perf.spls.liver <- perf(final.spls.liver,
folds = 5, nrepeat = 10, # use repeated cross-validation
validation = "Mfold",
dist = "max.dist", # use max.dist measure
progressBar = FALSE)
# plot the stability of each feature for the first two components,
# 'h' type refers to histogram
par(mfrow=c(1,2))
plot(perf.spls.liver$features$stability.X[[1]], type = 'h',
ylab = 'Stability',
xlab = 'Features',
main = '(a) Comp 1', las =2,
xlim = c(0, 150))
plot(perf.spls.liver$features$stability.X$comp2, type = 'h',
ylab = 'Stability',
xlab = 'Features',
main = '(b) Comp 2', las =2,
xlim = c(0, 300))
```

FIGURE 9: Stability of variable selection from the sPLS on the Liver Toxicity gene expression data. The barplot represents the frequency of selection across repeated CV folds for each selected gene for component 1 (a) and 2 (b).

The relationship between the features and components can be explored using a correlation circle plot. This highlights the contributing variables that together explain the covariance between the two datasets. Specific subsets of molecules can be further investigated. Figure 10 shows the correlations between selected genes (names not shown), between selected clinical parameters and the relationship between sets of genes and certain clinical parameters.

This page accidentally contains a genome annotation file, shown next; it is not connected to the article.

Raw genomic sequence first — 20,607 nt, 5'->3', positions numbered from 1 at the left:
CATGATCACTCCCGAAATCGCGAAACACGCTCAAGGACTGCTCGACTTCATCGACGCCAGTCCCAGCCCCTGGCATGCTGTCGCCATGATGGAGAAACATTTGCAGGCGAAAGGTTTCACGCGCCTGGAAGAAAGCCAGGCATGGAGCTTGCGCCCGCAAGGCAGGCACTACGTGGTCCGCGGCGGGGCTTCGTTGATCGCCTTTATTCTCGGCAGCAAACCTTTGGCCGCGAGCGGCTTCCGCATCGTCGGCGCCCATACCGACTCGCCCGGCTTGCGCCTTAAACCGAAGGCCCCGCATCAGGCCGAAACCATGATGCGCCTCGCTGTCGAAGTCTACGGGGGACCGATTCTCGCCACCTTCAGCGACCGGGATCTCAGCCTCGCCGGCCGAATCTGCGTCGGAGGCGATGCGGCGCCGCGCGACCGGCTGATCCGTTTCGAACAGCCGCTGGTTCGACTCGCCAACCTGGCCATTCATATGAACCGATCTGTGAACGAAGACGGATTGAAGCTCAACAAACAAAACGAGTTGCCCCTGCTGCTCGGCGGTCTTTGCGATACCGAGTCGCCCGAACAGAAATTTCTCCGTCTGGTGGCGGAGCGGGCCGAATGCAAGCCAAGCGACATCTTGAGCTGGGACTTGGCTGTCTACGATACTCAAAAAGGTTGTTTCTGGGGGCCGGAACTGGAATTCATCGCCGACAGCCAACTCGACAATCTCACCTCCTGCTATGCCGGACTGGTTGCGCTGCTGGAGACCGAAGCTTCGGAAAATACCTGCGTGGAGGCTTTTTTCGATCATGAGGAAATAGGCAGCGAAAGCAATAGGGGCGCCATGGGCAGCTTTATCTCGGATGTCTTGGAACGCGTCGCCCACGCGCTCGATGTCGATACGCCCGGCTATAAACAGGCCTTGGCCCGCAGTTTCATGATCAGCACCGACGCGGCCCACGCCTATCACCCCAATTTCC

```
plotVar(final.spls.liver, cex = c(3,4), var.names = c(FALSE, TRUE))
```

FIGURE 10: Correlation circle plot from the sPLS2 performed on the liver.toxicity data. This plot should be interpreted in relation to Figure 5 to better understand how the expression levels of these molecules may characterise specific sample groups.

A complementary tool to aid in understanding the correlation structure between variables is the Relevance Network plot. Figure 11 shows this network plot. Only the used variables are shown, further selected by the `cutoff`

parameter. Rstudio sometimes struggles with the margin size of this plot, hence either launch `X11()`

prior to plotting the network, or use the arguments `save`

and `name.save`

as shown below.

Two substructures can be observed from this network. First, the small cluster to the top right, where clinical feature `ALB.g.dL`

is shown to be negatively correlated with three genetic features and none else. The second substructure includes three clinical features which are (mostly) positively correlated with a large set of genetic features.

```
color.edge <- color.GreenRed(50) # set the colours of the connecting lines
# X11() # To open a new window for Rstudio
network(final.spls.liver, comp = 1:2,